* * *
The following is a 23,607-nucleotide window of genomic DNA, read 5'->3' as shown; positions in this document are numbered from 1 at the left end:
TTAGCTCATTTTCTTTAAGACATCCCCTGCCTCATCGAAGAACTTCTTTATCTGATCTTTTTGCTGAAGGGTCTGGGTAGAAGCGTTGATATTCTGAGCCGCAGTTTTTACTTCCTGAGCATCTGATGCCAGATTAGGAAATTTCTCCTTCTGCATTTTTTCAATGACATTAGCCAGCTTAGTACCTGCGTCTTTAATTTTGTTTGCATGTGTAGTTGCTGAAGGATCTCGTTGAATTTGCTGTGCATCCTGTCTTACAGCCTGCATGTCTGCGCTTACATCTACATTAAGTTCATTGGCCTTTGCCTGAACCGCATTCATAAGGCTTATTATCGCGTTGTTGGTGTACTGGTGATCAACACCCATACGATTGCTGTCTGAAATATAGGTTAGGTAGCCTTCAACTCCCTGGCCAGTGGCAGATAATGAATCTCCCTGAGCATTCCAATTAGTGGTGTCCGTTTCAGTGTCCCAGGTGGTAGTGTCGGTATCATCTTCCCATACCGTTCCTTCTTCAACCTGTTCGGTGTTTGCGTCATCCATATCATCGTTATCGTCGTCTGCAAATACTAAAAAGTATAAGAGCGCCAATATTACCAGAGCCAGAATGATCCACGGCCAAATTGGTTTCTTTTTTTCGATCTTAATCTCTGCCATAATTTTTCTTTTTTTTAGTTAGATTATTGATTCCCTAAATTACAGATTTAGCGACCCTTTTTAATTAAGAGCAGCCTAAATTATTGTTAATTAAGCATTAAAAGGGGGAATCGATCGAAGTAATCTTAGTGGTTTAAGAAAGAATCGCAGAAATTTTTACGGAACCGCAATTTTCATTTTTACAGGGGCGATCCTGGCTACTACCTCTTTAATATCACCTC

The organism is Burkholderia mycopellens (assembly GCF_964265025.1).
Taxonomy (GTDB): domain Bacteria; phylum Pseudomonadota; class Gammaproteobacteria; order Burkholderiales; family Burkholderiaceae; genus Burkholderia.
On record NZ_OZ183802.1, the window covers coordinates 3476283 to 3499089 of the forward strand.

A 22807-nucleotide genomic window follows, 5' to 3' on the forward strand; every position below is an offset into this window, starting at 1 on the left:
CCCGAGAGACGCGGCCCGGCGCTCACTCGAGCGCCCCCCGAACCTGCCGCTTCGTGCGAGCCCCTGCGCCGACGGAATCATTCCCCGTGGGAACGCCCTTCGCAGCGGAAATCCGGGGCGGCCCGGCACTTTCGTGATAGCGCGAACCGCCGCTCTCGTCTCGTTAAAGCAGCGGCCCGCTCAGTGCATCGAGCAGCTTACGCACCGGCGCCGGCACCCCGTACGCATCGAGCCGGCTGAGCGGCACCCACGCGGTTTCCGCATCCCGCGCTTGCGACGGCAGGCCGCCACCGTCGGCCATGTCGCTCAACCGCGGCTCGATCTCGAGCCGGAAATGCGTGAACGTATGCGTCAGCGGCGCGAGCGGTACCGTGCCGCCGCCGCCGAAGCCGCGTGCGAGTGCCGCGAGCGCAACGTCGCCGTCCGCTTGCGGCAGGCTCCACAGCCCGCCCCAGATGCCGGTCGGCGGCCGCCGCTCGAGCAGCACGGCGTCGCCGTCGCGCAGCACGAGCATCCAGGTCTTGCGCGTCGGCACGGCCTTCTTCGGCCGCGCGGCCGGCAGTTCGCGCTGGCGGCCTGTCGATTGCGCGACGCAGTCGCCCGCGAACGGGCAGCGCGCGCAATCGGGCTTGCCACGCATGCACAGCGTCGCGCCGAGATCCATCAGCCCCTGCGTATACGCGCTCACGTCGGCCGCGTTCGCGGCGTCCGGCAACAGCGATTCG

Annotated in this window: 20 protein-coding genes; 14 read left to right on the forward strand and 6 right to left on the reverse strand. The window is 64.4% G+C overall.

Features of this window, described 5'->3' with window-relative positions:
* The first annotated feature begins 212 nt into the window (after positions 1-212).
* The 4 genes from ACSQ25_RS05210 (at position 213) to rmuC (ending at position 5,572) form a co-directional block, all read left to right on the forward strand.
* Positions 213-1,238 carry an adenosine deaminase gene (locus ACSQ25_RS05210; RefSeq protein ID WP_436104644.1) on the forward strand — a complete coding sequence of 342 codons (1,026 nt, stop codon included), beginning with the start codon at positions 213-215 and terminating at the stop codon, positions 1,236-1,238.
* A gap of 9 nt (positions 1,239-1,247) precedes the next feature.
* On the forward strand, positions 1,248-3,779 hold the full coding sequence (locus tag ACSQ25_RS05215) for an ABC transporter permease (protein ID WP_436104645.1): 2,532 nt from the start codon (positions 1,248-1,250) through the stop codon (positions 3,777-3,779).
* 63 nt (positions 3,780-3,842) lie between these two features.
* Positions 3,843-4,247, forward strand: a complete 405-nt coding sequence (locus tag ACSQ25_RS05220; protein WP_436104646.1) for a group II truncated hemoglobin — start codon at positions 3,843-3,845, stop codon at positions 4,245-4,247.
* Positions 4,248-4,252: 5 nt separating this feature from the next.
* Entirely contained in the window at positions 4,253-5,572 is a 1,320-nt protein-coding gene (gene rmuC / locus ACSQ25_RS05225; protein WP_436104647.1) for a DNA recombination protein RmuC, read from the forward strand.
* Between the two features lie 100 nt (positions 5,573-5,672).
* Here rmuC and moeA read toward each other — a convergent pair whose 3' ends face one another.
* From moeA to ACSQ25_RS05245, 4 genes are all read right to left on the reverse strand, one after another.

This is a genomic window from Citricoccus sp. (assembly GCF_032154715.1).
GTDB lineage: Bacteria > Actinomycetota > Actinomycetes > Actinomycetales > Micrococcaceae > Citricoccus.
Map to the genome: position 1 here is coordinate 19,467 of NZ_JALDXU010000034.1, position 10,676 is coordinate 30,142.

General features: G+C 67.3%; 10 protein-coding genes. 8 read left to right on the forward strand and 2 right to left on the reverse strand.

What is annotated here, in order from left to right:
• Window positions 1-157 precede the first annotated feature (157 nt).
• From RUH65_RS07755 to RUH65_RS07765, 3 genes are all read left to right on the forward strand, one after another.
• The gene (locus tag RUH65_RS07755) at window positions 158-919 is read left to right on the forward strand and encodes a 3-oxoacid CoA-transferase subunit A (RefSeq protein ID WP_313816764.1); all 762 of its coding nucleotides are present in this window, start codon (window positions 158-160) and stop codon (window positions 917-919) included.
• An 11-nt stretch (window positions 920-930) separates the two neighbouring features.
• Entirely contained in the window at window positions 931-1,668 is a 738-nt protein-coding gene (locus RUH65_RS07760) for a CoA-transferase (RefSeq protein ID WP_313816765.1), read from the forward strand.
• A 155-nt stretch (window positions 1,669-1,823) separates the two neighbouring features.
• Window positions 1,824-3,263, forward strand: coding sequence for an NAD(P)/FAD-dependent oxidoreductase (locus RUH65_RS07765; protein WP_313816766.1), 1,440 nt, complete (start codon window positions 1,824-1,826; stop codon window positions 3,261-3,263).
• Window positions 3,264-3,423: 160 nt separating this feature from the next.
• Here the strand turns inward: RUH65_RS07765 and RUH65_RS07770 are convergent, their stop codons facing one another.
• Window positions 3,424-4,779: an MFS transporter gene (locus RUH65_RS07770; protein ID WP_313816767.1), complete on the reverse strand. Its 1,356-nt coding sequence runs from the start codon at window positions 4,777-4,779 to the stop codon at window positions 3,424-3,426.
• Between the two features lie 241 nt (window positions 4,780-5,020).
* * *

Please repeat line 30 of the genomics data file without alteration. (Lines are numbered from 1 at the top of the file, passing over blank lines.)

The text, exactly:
• An 11-nt stretch (window positions 920-930) separates the two neighbouring features.